The Gaming Experience: a Mixed Methods Study on Physiological and Psychological Responses to League of Legends Gameplay

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University of Alabama Libraries

As the world becomes increasingly dependent on online interactions, it is important to understand how such communication affects mental and physical well-being. While some hold that increased online activity increases social distance, others find that online communities can help enable sociability. This is particularly true of massive multiplayer online role-playing games. Yet it is unclear if the social interactions within games extend beyond the gaming context or if the gaming sociability influences day-to-day non-gaming interactions. In this thesis, I present a mixed-methods study that explores online gaming communities and how online interactions are “embodied” or get under the skin of players in ways that influence their offline lives as well. I hypothesized that, when dealing with negative experiences such as toxic behavior within League of Legends, players who are more committed to the game would feel more attached to the game outcome than individuals who are less committed to the game. I also hypothesized that individuals who are more committed to the game would display higher physiological arousal during a game than less committed individuals, due to the level of dedication and investment to the game outcome. I administered a baseline survey about online gaming, and, pre- and posttest assessment of feelings about the game play around a single match of League of Legends gameplay (N=37). I interviewed a subsample of these participants (N=20) and assessed physiological stress response during gameplay using skin conductance among another subsample (N=11). Analysis of ethnographic data suggests that player’s background and gendered expectations influence how players compete. I found that the relationship between player commitment and experience is more complex due to social bonds, gendered expectations, game results, and coping mechanisms. I found that the game result had a greater effect on the overall experience scores than commitment score. Linear regression on skin conduction indicated that age, gender, and overall experience account for 84% of the variance in in-game stress and that overall experience is the main predictor of the in-game stress response. The linear regression highlights how player background and their online experience can be associated with biological and psychological changes.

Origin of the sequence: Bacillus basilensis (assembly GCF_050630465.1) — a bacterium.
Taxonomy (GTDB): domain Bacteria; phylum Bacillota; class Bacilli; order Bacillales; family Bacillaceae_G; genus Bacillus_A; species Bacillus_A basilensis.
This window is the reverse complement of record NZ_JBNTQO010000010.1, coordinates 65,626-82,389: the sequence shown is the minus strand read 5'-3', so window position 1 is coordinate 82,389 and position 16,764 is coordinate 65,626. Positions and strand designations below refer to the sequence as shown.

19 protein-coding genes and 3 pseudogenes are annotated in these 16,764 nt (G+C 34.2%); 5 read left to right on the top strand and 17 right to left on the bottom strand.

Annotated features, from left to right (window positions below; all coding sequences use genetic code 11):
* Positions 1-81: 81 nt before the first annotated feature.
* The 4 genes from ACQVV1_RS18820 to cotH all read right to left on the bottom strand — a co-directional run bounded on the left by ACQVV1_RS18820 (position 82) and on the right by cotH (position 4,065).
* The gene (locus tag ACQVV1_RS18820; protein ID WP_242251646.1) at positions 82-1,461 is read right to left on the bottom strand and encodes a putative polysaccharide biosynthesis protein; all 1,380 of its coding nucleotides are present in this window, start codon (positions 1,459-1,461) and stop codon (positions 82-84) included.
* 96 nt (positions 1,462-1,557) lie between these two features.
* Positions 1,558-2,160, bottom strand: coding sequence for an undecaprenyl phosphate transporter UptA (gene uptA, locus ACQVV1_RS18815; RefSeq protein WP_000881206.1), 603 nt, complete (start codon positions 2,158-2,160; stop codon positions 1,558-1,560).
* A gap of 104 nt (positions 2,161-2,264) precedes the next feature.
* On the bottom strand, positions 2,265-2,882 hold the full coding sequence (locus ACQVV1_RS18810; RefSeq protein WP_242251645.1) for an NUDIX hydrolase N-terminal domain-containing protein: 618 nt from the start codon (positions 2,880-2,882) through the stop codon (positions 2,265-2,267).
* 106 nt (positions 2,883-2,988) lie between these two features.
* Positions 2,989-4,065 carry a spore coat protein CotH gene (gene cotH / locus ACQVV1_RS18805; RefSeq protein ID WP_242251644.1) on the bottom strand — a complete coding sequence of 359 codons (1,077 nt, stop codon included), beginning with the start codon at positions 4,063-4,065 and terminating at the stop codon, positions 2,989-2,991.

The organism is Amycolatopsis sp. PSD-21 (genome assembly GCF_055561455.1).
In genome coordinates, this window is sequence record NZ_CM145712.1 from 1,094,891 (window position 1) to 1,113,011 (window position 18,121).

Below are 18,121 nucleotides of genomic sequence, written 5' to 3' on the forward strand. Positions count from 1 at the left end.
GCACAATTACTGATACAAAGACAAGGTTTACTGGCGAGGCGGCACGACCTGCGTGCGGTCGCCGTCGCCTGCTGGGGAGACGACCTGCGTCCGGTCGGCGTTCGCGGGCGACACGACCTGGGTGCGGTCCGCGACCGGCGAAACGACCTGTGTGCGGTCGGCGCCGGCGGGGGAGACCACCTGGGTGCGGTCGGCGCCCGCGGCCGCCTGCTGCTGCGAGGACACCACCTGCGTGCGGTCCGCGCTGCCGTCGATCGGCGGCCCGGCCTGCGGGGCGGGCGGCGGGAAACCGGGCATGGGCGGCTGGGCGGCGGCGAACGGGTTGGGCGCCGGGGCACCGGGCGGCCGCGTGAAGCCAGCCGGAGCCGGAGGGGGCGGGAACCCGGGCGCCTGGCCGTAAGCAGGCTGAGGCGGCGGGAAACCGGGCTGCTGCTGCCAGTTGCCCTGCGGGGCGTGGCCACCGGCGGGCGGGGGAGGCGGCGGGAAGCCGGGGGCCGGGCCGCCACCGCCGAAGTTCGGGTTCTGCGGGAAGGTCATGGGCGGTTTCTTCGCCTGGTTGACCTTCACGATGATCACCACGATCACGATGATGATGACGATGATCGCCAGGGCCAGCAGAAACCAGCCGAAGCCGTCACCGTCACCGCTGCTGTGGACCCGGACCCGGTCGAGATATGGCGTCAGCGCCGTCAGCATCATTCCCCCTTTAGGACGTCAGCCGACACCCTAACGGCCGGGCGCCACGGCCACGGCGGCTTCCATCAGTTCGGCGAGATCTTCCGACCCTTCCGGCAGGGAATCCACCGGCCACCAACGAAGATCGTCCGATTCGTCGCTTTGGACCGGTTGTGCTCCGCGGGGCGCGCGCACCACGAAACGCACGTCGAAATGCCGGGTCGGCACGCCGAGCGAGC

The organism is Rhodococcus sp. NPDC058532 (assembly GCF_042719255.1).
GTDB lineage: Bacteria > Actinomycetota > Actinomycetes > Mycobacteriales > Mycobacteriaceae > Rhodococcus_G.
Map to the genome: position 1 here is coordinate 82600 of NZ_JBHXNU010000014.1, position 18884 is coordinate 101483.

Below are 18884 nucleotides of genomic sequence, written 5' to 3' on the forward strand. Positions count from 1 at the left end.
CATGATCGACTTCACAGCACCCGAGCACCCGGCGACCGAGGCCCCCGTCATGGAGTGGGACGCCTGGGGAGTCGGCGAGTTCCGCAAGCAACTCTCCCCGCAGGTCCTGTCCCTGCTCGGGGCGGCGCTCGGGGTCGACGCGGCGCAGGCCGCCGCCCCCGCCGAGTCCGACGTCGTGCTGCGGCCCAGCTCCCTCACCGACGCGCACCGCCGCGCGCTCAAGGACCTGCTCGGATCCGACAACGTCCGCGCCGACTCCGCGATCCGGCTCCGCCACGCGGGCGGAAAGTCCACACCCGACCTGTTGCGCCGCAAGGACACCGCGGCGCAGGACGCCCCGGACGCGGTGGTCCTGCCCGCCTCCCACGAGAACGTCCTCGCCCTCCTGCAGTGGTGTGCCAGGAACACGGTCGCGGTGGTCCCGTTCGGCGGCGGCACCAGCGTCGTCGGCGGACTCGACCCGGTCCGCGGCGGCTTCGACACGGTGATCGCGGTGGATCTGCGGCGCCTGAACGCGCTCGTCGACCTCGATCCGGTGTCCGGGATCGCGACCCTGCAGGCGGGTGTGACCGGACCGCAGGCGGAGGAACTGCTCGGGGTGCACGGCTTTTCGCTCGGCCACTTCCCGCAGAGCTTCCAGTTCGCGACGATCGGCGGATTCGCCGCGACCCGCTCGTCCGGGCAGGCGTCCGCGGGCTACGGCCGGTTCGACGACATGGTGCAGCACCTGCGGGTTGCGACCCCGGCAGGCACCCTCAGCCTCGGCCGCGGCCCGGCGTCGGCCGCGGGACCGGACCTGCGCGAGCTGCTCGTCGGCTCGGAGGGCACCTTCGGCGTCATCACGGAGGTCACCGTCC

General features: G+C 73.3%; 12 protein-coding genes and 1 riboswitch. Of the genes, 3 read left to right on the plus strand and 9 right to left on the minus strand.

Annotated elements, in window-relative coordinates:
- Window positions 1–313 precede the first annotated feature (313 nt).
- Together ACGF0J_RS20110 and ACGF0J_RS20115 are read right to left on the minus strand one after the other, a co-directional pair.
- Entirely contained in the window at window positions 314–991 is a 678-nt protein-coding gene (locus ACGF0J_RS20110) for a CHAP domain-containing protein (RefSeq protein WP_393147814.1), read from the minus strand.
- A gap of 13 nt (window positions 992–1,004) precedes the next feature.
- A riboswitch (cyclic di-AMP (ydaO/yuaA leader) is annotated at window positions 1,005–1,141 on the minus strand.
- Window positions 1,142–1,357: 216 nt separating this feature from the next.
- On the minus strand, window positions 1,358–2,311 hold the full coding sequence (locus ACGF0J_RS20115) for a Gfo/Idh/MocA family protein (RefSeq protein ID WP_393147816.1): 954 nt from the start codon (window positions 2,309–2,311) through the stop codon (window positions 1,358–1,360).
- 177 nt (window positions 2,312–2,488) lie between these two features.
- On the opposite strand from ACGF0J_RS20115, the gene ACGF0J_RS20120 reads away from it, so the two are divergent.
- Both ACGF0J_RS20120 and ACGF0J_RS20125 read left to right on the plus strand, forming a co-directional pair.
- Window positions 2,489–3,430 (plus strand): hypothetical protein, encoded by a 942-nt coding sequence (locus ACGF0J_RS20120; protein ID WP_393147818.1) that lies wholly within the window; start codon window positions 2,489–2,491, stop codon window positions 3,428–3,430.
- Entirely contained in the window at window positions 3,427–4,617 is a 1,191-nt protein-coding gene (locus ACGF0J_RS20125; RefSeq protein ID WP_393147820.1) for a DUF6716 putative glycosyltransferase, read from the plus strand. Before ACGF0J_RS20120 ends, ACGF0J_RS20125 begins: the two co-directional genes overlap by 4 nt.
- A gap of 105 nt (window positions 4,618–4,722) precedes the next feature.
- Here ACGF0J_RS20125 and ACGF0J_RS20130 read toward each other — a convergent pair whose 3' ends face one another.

Electronic Thesis or Dissertation
Anthropology, League of Legends, Skin conductance, Video games